Same shot, detail at 100%.  Again, there could be a lot of factors at work here to cause the lack of detail: hand held 1/30th of a second, moderately high ISO.  But by now I'm starting to wonder if there isn't some other factor at work here.  Like... not the camera, but the lenses themselves. 

So... Lens Testing

So last night I set up a little stand in my office and proceed to test three of my "prime" (fixed focal length, not zoom) lenses to see how they measure up under controlled conditions.   Per some  instructions I found on YouTube, I placed a Coke can on a pedestal, put my camera on a tripod, set up an outboard flash (Using Nikon's Creative Lighting System or CLS),  set the ISO at the camera's native setting (ISO 100) and used a 2sec delayed self time to release the shutter to minimize shake.  I started with the 50mm f./1.8 lens since that was the one that was confounding me at Cotten Music.  I focused on the dead center and used a shutter speed of 1/125 for all these tests.  CLICK ON ANY IMAGE TO ENLARGE IT IN YOUR BROWSER. 


Nikon 50mm f1.8

50mm f/1.8 lens @ f/1.8 Now, this may look sharp at first.  But let's go to 100%... 

|

...and look at what the lens renders when it's wide open at f/1.8  You think that might explain the fuzziness in the Cotten Music stuff?
From the YouTube tutorial, I found a chart that lists the sharpest apertures for all of the lenses in the Nikon line.  It says that this lens is supposed to be sharpest between f/4.0 and f/16.  So let's see what we get at f/8: 
50mm f/1.8 @ f/8: At full frame, you can already see the lens is sharper at this aperture...
...and at 100% it's waaaay sharper than at f/1.8, though still not exactly crisp.  
50mm f/1.8 lens @ f/16.  So let's go a couple more stops, this time to f/16.
Same, at 100%: I would say that's fairly sharp, and the depth of field at this aperture even renders the lettering on the side of the can readable.

But f/16 is an awfully small aperture to have to close down to to get a sharp image from a lens that's supposed to be able to focus at f/1.8!


I went on and tried a couple of more lenses.  I've recently become re-acquainted with the Nikon 105mm Micro (aka "macro") f/2.8, which I was almost ready to put on eBay because I hadn't used it in such a long time.  But I pulled it out a few nights ago and liked the depth of field (or lack of it at wide apertures) and may use it again.  So let's see how this lens does with our Coke can: 

Nikon 105mm f/2.8

Nikon D600;  ISO 100; Nilon 105mm "Micro" f/2.8 lens @ f/2.8

|

Same shot; detail at 100%.  Close enough for government work?   Let's see what we get at f/8:
Same shot, detail @ 100%.  Sharper than the f/12.8, but more a matter of degree than magnitude like the 50mm.  Nice depth of field too.
Nikon D600;  ISO 100; Nilon 105mm "Micro" f/2.8 lens @ f/8
And finally, some tests with my revered Nikon 24mm f/2.8 - the lens I have waited 10 years to get the full "panoramic" ultra-wide angle effect from.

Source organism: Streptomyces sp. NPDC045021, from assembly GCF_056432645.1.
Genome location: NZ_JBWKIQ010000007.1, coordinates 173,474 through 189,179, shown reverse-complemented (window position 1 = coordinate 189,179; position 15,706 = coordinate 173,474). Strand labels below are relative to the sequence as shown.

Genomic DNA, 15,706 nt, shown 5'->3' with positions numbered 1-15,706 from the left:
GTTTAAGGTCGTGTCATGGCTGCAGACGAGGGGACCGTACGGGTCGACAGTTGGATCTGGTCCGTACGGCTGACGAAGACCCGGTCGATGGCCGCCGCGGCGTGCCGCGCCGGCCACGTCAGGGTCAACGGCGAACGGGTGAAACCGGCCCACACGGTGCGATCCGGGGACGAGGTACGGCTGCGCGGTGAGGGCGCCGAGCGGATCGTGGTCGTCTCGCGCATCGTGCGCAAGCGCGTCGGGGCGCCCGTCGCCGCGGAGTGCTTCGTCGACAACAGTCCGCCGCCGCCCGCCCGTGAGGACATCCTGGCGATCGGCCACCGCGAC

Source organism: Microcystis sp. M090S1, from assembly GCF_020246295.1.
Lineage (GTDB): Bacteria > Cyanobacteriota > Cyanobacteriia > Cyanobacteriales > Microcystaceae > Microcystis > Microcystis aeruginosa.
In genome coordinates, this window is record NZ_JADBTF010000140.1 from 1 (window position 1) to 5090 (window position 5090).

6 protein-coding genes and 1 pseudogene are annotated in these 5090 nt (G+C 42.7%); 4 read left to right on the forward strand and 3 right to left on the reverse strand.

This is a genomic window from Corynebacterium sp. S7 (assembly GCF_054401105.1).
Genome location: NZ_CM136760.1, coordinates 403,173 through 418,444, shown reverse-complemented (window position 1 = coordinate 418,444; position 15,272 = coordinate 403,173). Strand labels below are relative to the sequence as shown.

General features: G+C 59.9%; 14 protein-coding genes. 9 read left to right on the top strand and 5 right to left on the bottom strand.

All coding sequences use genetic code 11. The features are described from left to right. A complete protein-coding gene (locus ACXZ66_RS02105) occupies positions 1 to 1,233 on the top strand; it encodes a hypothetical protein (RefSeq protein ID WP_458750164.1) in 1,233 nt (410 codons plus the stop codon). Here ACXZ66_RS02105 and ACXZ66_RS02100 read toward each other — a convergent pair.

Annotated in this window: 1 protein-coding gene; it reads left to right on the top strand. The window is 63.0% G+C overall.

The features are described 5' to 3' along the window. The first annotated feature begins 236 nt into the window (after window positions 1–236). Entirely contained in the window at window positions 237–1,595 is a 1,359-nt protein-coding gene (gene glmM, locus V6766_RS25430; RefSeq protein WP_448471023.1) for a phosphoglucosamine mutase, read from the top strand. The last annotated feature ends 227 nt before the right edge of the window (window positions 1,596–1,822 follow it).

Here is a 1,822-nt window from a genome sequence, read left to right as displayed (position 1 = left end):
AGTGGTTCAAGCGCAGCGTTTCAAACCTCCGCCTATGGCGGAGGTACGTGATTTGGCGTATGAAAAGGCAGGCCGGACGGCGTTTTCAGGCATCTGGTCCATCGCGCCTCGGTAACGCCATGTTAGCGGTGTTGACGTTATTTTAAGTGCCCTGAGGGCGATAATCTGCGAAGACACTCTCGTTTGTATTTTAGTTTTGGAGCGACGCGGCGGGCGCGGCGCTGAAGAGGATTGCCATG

Nikon 24mm f/2.8

Nikon D600;  ISO 100; Nikon 24mm  f/2.8 lens @ f/2.8.  The Coke can is 15-3/4" away from the focal plane of the camera.  Now that's "wide." 



New Image(s)

This is 100% detail from the 24mm lens at f/2.8.  Detail is obviously harder to discern at this focal lenth.  Particularly looking at the lettering on the side of the can, I'd say this one is reasonably sharp.  
And here's the same setup at f/8.  
Not a whole lot of detail at this focal length - or difference in the apertures. 

So, what's a fella to do? 

It seems to mw that the conclusions to draw from  this litte experiment are:


     1) There's nothing wrong with the camera, in fact I shot the same series of tests last night with my D300s, and, apart from the crop factor issue, got essentially the same results;


     2) There really is a difference in sharpness from one aperture to the next, and the "sweet spot" for any                            lens is well within the extremes at either end of the aperture range; 


     3) That 50mm f/1.8 lens?  That's clearly an issue.  I've had the lens for a long time - possibly most of the 10 years that I've been shooting Nikon DSLRs.  Maybe it's just taken one-too-many blows to the focus ring.  It's not an expensive lens, less than $150, so maybe I've gotten all the life I can reasonably expect from it.  Perhaps I should consider upgrading to the 50mm f/1.4.  That's about a $450 proposition, and the extra half-stop might mean it will be sharper at, say f/2.8 or f/4.  


That chart with the f/stop details says that the 50 f/1.8 should be sharp from f/4 - f/16 - and clearly that is not the case with this particular item.   The 50 f/1.4 should be sharp from f/2 up to only f/5.6.  That's not much sharpness range for a $400+ lens.  


So as long as you're reading this, I'd appreciate any feedback you care to share, on this whole subject of lenses, apertures, and autofocus.  You can post comments here, or send an e-mail to driver at 49chevy dot com.  


Thanks for following along... 


background